If you’d like an indicator of which silk tie style is evolving, then have a look at what Channel 4 anchor man, Jon Snow is wearing. His reputation for impeccable taste in ties is highly regarded, and his favourite designer, Victoria Richards.
Having perfected print techniques Victoria has been working closely with Britain’s longest established silk weavers to develop a range of richly textured woven silks. They reflect the vivid colours used in print that originally attracted the attention of Jon Snow, but weave adds another dimension not possible to achieve with print.
Victoria’s, unique approach to design offers another level of choice for customers seeking individuality and the quality that you expect from the fashion capital of the world.
Victoria has worked with leading British and European fashion designers and produces a range of accessories and garments under her own label, which sells all over the world. Her work is included in the permanent collection of the Victoria and Albert Museum London and the Museum of Fashion and Textiles, New York. She hand prints the designs and experiments with colour placement and proportion and then selects the patterns before committing to print, or weave.
If you’re looking for a return to traditional quality then do a little research on these names, you’re sure to unearth a wealth of products you never knew existed and that in it self can be rewarding: Victoria Richards, Vivienne Westwood, Ian Flaherty, Timothy Everest, Veritas Gifts, Duchamp and Ralph Lauren. If you’re not familiar with some of these names, not to worry, now’s a good time to change things around:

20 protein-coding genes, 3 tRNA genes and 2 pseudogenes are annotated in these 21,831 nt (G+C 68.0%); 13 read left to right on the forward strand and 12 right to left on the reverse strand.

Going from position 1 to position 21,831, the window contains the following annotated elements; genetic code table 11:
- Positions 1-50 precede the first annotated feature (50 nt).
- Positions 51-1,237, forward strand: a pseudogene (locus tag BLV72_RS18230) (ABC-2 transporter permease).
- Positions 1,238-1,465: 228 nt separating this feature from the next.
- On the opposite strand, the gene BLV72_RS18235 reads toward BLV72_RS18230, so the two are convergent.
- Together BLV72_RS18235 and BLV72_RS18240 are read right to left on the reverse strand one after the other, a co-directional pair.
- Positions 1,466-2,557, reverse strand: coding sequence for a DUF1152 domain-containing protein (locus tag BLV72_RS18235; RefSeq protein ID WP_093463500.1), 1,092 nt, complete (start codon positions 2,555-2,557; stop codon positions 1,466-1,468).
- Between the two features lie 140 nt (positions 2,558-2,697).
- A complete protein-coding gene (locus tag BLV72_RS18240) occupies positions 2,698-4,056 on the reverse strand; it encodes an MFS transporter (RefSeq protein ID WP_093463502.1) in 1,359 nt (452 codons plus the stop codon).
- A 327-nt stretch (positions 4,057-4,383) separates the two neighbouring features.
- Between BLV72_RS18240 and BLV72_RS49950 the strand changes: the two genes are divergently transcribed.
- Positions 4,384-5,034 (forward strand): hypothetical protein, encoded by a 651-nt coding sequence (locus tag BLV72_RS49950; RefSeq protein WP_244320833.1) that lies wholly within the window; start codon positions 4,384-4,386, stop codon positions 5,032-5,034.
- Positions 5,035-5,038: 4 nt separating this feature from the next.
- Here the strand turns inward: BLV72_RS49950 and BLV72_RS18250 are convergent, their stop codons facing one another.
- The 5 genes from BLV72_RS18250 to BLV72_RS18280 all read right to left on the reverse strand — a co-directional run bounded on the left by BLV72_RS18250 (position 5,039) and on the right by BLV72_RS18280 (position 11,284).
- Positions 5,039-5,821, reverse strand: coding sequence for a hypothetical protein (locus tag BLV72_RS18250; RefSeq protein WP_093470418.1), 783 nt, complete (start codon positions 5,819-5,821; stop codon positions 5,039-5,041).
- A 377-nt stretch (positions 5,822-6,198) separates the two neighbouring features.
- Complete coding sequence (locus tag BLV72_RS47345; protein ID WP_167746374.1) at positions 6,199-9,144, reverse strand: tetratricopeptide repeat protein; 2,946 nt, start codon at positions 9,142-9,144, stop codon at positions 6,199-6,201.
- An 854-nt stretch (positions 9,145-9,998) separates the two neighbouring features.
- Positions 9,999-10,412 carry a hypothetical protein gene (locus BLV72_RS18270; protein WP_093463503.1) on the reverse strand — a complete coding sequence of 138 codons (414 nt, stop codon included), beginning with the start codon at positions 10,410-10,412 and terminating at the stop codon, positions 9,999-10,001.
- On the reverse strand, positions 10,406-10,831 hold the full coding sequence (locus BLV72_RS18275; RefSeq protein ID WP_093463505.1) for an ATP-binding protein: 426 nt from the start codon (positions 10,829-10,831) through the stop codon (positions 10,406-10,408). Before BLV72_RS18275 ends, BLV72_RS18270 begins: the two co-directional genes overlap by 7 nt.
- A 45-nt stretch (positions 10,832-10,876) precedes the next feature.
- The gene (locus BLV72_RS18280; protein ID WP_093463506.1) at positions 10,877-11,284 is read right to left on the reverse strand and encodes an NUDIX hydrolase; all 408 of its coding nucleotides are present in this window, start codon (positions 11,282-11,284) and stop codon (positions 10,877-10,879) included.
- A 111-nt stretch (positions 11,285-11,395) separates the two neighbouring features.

The internet is a good way to start your research and learn quickly just what you’ve been missing all these years. Even the names you know have new surprises each season, so it pays to keep yourself in the loop. But the name we want to hit on now is Victoria Richards. You can trod the high streets and surf the net but you’ll be hard pressed to find anything that compare with liveliness of her woven silk ties.
Few brands can brag true distinction, Vivienne Westwood, Duchamp, Ralph Lauren, Victoria Richards, and Ian Flaherty are some that come to mind. Principally based designers are positioned to reap the rewards as customers demand a return to quality as defined by original designs that are made under ethically controlled conditions, preferably on British Soil
Perhaps this is an opportune time for budding designers to exhibit their cufflinks, and if you want your designer silk tie to be seen? You know where to begin.
A closing historic anecdote: 1860, the Prince of Wales ordered a short smoking jacket to wear at informal dinner parties at Sandringham from his friend, the tailor, Henry Poole. It was the first dinner jacket on record and was cut in midnight blue cloth. In 1886, a Mr James Potter of Tuxedo Park, New York, was a houseguest at Sandringham.
He consequently ordered a similar dinner jacket to Bertie's from Henry Poole & Co. It was this dinner jacket that Mr Potter wore at the Tuxedo Park Club inspiring numerous copies that fellow members wore as informal uniform for stag dinners. Thus the Tuxedo was born at Henry Poole & Co. It took only eight years for an accidental style to cross the Atlantic and soon became an American institution, but what of its origins. There’s value in originality, quality and good style .